With online storage services such as AOL's Xdrive and Yahoo! Briefcase, users can upload files to a server that can be accessed from any computer by using an Internet browser. Evidence of this activity can be recovered from the user's hard drive in the form of Internet history, cookies and cached web pages.
Because most intellectual property and trade secret thefts involve a lot of preplanning, it is rare to find an employee who sends an e-mail containing a company's intellectual property using the corporate e-mail server. Instead, perpetrators might resort to web-based e-mail, which many believe is unmonitored and undetected. In reality, this activity is captured in the user's Internet history and cached web pages. Even if the user deletes the Internet history and cached web pages, the information can still be recovered using sophisticated forensic software. Because of this, many companies have taken efforts to block access to web-based e-mail.
Companies that issue laptops are at risk of employees taking their computers off-site and copying data from their company laptop to another computer. By examining the laptop's operating system, such as the registry, a forensic examiner can identify this type of activity.
Data can also be misappropriated by accessing the company's network after hours using a VPN connection. In such instances, a user will gain access through their assigned user name and password or by unauthorized use of another employee's name and password. Activity is logged on a company's VPN. The type of information logged is dependent on the existing VPN set up. These logs can prove to be extremely valuable in investigations.
Optical media recorders installed on company computers, which enable employees to burn data to a CD-ROM or DVD disk also give users the opportunity to copy proprietary information. The forensic evidence that may be available on these is dependent on the type of burning software being used. Some programs create a temporary log of all files that were burned to the disk. However, these temporary logs are usually deleted once the process is completed. If the logs are not overwritten, then they can be recovered using forensic software. Additionally, date and time analysis of all of the files on the hard drive may also help to determine what was copied to disks. If one or more of the files on the disk is accessed while using a company computer, the same type of short cuts will be created, as described earlier with reference to the external storage devices.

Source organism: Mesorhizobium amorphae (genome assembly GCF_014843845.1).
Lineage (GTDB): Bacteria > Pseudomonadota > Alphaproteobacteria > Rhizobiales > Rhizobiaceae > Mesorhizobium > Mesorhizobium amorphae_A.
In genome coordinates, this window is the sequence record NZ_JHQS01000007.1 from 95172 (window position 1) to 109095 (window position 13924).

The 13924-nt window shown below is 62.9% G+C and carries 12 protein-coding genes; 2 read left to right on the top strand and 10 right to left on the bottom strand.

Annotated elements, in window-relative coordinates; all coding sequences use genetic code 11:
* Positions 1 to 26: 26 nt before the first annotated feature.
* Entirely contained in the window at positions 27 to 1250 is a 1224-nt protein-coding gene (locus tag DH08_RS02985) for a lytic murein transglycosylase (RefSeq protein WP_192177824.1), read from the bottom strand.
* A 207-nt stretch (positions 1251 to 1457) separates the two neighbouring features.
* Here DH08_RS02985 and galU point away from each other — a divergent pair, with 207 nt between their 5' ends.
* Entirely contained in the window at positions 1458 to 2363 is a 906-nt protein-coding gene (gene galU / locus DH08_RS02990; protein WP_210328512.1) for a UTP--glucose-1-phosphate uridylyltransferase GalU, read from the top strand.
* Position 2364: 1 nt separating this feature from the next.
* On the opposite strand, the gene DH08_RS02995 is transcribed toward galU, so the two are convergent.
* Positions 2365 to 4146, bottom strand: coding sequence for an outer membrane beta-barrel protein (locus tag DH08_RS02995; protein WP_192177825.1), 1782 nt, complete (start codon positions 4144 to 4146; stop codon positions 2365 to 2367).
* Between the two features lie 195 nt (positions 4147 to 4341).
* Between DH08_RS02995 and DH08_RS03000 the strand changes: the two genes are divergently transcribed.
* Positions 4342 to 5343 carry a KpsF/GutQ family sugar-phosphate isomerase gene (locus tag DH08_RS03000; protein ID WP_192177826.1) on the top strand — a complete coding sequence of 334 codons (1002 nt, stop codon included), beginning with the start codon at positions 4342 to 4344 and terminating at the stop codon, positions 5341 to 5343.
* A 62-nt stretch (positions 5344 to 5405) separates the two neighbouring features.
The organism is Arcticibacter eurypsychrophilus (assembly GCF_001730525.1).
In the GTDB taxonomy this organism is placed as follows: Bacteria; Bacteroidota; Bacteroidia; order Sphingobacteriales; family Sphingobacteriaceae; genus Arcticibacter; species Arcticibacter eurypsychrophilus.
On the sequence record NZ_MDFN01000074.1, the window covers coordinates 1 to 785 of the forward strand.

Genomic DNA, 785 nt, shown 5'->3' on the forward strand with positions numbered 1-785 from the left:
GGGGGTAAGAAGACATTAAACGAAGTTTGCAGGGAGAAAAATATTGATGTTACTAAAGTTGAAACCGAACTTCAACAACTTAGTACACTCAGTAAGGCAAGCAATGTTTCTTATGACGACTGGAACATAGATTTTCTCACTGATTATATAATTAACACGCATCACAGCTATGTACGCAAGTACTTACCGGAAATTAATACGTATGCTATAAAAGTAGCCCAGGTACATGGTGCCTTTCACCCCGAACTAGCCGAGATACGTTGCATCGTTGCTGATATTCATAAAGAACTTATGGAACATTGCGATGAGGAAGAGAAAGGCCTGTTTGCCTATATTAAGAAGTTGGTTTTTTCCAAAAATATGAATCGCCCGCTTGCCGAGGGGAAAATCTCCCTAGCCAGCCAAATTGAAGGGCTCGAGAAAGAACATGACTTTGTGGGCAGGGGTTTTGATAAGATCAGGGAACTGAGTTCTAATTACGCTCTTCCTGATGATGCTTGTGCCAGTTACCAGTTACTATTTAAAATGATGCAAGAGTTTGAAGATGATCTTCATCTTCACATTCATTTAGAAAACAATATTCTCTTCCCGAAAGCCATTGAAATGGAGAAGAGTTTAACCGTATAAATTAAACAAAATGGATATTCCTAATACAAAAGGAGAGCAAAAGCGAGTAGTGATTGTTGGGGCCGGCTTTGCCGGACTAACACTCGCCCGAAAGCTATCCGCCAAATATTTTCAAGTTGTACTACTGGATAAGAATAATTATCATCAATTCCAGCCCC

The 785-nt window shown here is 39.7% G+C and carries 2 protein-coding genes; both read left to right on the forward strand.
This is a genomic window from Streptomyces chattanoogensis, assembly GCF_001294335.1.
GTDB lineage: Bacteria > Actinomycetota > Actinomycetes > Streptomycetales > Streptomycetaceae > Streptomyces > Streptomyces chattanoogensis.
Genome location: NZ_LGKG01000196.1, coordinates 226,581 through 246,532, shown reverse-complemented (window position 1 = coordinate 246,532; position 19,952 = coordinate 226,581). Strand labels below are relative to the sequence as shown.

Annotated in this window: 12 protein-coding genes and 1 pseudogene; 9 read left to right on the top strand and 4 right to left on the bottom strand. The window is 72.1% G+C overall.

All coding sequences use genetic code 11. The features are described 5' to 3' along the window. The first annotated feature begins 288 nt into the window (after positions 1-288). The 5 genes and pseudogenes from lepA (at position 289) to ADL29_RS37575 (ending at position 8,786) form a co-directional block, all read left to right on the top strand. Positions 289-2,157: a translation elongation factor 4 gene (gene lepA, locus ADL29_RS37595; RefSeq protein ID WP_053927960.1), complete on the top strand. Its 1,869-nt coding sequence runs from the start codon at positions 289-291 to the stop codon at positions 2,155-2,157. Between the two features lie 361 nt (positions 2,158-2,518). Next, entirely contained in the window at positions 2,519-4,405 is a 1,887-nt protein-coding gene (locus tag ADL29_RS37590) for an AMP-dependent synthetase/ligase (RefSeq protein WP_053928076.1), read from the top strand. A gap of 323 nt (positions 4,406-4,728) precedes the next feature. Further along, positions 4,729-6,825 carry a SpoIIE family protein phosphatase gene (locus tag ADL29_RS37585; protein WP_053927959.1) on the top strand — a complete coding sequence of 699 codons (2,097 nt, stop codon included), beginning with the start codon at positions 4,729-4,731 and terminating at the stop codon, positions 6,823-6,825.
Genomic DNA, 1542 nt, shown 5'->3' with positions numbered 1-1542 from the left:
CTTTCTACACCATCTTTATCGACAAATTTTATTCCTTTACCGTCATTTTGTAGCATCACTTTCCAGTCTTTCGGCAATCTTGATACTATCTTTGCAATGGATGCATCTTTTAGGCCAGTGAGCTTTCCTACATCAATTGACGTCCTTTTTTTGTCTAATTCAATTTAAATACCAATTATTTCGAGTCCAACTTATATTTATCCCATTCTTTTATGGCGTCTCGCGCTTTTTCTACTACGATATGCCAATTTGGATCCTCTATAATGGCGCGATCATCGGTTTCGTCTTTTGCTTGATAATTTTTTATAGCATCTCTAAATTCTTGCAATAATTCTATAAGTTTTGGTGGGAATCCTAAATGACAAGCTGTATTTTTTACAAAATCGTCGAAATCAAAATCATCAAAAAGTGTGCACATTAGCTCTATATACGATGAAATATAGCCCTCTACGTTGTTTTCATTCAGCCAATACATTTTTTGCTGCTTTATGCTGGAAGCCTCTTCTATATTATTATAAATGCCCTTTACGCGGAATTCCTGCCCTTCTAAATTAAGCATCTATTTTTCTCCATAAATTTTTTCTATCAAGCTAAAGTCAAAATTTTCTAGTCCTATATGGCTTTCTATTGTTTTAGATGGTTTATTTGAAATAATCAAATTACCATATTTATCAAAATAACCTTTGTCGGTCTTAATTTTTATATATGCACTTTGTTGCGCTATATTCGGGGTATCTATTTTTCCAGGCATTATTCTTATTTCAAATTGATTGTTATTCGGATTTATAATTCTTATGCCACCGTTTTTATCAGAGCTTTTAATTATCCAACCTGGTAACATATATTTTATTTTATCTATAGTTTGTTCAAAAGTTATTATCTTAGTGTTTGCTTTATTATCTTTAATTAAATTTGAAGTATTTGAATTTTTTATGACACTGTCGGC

When entering into an intellectual property or trade secret theft investigation, counsel should be prepared that the investigation will often start with a single computer or device, but will likely escalate into a situation where multiple computers and/or devices must be analyzed to tie all of the relevant evidence together to prove the case. More importantly, there are many techniques that perpetrators will use in an attempt to cover their tracks. Although these investigations can be time and labor intensive, by taking action companies can recoup potential losses and further protect their intellectual capital.
1 Progress Report of the Department of Justice's Task Force on Intellectual Property, The Department of Justice, June 2006, p. 29.
Jerry F. Barbanel is the Executive Vice President in charge of IT Risk and Litigation Consulting for the Financial Advisory and Litigation Consulting Services practice at Aon Consulting. Mr. Barbanel can be reached at (201) 966-3494 or firstname.lastname@example.org. Bruce W. Pixley is a Senior Director in charge of the West Coast Computer Forensics group at Aon Consulting. Mr. Pixley can be reached at (805) 298-0031 or email@example.com.